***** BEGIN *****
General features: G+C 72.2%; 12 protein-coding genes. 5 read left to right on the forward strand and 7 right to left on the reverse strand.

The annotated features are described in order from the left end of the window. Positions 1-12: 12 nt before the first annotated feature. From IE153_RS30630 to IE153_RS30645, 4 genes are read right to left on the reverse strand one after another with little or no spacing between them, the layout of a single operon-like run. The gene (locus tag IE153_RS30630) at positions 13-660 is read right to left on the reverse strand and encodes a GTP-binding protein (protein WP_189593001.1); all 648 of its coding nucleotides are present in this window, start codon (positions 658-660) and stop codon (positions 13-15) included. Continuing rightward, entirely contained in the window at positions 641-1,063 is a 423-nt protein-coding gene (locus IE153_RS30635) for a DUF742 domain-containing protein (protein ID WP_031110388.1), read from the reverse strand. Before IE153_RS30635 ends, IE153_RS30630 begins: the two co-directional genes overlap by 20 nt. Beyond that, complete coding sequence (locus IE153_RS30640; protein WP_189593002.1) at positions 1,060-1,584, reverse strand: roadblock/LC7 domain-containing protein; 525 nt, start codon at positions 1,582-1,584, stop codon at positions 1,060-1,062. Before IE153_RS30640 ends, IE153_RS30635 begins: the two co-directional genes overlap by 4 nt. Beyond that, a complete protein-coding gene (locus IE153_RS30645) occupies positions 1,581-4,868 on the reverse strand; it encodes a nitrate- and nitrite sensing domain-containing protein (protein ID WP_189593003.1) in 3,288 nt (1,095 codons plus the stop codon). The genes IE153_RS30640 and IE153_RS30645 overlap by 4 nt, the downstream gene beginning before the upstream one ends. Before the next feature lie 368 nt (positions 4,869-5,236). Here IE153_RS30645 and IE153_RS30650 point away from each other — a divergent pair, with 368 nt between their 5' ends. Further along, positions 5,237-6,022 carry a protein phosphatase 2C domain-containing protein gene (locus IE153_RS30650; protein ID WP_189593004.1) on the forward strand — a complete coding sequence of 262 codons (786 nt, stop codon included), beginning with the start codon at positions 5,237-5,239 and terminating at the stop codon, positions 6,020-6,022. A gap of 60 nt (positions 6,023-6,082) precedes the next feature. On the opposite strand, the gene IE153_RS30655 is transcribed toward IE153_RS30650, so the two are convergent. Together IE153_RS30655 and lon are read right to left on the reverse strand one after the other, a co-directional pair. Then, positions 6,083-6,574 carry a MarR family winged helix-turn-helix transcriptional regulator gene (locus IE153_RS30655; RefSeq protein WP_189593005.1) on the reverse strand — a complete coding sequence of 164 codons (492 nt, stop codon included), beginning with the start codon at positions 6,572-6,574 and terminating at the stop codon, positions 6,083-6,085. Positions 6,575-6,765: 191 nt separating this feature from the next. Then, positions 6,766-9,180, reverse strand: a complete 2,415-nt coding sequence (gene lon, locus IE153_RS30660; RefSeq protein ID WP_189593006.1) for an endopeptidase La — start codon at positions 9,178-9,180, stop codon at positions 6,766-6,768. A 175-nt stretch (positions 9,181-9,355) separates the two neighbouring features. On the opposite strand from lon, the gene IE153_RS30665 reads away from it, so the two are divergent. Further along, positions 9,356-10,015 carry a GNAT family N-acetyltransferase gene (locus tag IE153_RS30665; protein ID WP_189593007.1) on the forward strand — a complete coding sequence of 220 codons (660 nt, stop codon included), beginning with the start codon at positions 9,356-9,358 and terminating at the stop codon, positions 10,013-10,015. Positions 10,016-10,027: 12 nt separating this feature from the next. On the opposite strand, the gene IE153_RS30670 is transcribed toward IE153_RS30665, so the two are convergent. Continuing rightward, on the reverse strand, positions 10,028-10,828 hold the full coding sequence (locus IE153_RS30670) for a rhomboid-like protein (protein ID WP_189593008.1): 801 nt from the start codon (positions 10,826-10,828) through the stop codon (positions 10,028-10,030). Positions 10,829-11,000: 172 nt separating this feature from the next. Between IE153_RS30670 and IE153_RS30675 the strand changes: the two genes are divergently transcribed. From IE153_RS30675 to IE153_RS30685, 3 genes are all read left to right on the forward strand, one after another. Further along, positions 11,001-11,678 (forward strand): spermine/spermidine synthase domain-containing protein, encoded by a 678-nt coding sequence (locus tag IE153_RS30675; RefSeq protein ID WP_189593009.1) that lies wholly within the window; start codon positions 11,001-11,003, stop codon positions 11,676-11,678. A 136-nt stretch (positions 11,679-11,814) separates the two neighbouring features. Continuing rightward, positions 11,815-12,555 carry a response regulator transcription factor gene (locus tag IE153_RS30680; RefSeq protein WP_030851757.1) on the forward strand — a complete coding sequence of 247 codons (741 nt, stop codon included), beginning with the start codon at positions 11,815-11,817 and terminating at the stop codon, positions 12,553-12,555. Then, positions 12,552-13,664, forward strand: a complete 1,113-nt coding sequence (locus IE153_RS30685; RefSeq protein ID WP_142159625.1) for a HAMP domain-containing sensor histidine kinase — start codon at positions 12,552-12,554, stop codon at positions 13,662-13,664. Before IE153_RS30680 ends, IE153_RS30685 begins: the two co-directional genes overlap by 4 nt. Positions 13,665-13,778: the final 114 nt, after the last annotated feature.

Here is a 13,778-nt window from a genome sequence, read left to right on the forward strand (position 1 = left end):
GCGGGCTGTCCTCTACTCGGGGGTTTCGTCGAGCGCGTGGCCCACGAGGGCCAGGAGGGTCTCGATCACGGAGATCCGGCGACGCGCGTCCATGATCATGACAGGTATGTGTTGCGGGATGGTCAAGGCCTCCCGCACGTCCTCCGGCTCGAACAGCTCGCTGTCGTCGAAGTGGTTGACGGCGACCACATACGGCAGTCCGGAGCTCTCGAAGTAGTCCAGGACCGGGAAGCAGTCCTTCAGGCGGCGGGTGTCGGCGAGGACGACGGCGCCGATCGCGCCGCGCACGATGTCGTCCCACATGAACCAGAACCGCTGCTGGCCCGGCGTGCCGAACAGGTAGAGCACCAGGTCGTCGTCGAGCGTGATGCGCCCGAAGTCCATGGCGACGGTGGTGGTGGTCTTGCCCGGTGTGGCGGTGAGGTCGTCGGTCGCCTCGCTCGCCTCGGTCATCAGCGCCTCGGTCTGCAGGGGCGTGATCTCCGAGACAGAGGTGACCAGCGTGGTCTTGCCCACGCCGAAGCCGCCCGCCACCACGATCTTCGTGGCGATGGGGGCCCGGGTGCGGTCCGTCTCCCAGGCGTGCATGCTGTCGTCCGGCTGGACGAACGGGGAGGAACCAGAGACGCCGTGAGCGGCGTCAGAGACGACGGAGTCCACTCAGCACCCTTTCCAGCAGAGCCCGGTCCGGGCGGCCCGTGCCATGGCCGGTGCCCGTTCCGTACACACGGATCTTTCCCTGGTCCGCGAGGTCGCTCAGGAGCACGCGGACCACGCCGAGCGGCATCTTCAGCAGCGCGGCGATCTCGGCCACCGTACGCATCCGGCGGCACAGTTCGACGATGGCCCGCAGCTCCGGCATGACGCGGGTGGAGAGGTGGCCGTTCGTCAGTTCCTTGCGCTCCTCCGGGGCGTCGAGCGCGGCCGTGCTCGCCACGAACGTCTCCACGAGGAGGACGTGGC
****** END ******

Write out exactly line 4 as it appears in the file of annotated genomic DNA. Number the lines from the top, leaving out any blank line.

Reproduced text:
GCGGGCTGTCCTCTACTCGGGGGTTTCGTCGAGCGCGTGGCCCACGAGGGCCAGGAGGGTCTCGATCACGGAGATCCGGCGACGCGCGTCCATGATCATGACAGGTATGTGTTGCGGGATGGTCAAGGCCTCCCGCACGTCCTCCGGCTCGAACAGCTCGCTGTCGTCGAAGTGGTTGACGGCGACCACATACGGCAGTCCGGAGCTCTCGAAGTAGTCCAGGACCGGGAAGCAGTCCTTCAGGCGGCGGGTGTCGGCGAGGACGACGGCGCCGATCGCGCCGCGCACGATGTCGTCCCACATGAACCAGAACCGCTGCTGGCCCGGCGTGCCGAACAGGTAGAGCACCAGGTCGTCGTCGAGCGTGATGCGCCCGAAGTCCATGGCGACGGTGGTGGTGGTCTTGCCCGGTGTGGCGGTGAGGTCGTCGGTCGCCTCGCTCGCCTCGGTCATCAGCGCCTCGGTCTGCAGGGGCGTGATCTCCGAGACAGAGGTGACCAGCGTGGTCTTGCCCACGCCGAAGCCGCCCGCCACCACGATCTTCGTGGCGATGGGGGCCCGGGTGCGGTCCGTCTCCCAGGCGTGCATGCTGTCGTCCGGCTGGACGAACGGGGAGGAACCAGAGACGCCGTGAGCGGCGTCAGAGACGACGGAGTCCACTCAGCACCCTTTCCAGCAGAGCCCGGTCCGGGCGGCCCGTGCCATGGCCGGTGCCCGTTCCGTACACACGGATCTTTCCCTGGTCCGCGAGGTCGCTCAGGAGCACGCGGACCACGCCGAGCGGCATCTTCAGCAGCGCGGCGATCTCGGCCACCGTACGCATCCGGCGGCACAGTTCGACGATGGCCCGCAGCTCCGGCATGACGCGGGTGGAGAGGTGGCCGTTCGTCAGTTCCTTGCGCTCCTCCGGGGCGTCGAGCGCGGCCGTGCTCGCCACGAACGTCTCCACGAGGAGGACGTGGC